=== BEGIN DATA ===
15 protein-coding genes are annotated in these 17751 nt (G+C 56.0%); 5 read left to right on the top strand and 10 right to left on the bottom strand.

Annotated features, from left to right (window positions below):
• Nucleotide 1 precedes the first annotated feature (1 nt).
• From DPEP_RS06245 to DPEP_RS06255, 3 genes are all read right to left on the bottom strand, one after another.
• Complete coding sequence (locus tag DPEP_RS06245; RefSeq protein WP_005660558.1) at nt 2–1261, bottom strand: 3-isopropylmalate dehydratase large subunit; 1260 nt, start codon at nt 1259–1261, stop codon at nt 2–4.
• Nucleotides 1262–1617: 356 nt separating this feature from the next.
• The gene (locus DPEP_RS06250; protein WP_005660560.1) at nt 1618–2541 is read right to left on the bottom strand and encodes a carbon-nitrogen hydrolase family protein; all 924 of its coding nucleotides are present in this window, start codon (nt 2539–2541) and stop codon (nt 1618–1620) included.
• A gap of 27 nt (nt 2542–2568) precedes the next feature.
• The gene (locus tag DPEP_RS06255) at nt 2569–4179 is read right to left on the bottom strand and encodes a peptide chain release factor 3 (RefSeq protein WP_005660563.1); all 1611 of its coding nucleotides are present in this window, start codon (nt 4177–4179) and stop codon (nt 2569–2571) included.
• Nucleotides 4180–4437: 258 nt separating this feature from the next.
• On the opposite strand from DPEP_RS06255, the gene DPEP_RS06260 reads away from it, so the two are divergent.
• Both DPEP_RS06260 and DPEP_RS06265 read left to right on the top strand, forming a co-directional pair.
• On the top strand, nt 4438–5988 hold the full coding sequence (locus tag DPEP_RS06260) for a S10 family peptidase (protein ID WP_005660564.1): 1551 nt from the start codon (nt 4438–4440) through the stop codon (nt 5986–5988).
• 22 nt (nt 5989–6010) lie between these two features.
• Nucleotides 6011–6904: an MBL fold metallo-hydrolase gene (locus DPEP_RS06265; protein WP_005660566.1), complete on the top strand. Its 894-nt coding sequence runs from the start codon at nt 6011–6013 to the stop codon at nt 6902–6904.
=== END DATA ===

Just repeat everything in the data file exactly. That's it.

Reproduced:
15 protein-coding genes are annotated in these 17751 nt (G+C 56.0%); 5 read left to right on the top strand and 10 right to left on the bottom strand.

Annotated features, from left to right (window positions below):
• Nucleotide 1 precedes the first annotated feature (1 nt).
• From DPEP_RS06245 to DPEP_RS06255, 3 genes are all read right to left on the bottom strand, one after another.
• Complete coding sequence (locus tag DPEP_RS06245; RefSeq protein WP_005660558.1) at nt 2–1261, bottom strand: 3-isopropylmalate dehydratase large subunit; 1260 nt, start codon at nt 1259–1261, stop codon at nt 2–4.
• Nucleotides 1262–1617: 356 nt separating this feature from the next.
• The gene (locus DPEP_RS06250; protein WP_005660560.1) at nt 1618–2541 is read right to left on the bottom strand and encodes a carbon-nitrogen hydrolase family protein; all 924 of its coding nucleotides are present in this window, start codon (nt 2539–2541) and stop codon (nt 1618–1620) included.
• A gap of 27 nt (nt 2542–2568) precedes the next feature.
• The gene (locus tag DPEP_RS06255) at nt 2569–4179 is read right to left on the bottom strand and encodes a peptide chain release factor 3 (RefSeq protein WP_005660563.1); all 1611 of its coding nucleotides are present in this window, start codon (nt 4177–4179) and stop codon (nt 2569–2571) included.
• Nucleotides 4180–4437: 258 nt separating this feature from the next.
• On the opposite strand from DPEP_RS06255, the gene DPEP_RS06260 reads away from it, so the two are divergent.
• Both DPEP_RS06260 and DPEP_RS06265 read left to right on the top strand, forming a co-directional pair.
• On the top strand, nt 4438–5988 hold the full coding sequence (locus tag DPEP_RS06260) for a S10 family peptidase (protein ID WP_005660564.1): 1551 nt from the start codon (nt 4438–4440) through the stop codon (nt 5986–5988).
• 22 nt (nt 5989–6010) lie between these two features.
• Nucleotides 6011–6904: an MBL fold metallo-hydrolase gene (locus DPEP_RS06265; protein WP_005660566.1), complete on the top strand. Its 894-nt coding sequence runs from the start codon at nt 6011–6013 to the stop codon at nt 6902–6904.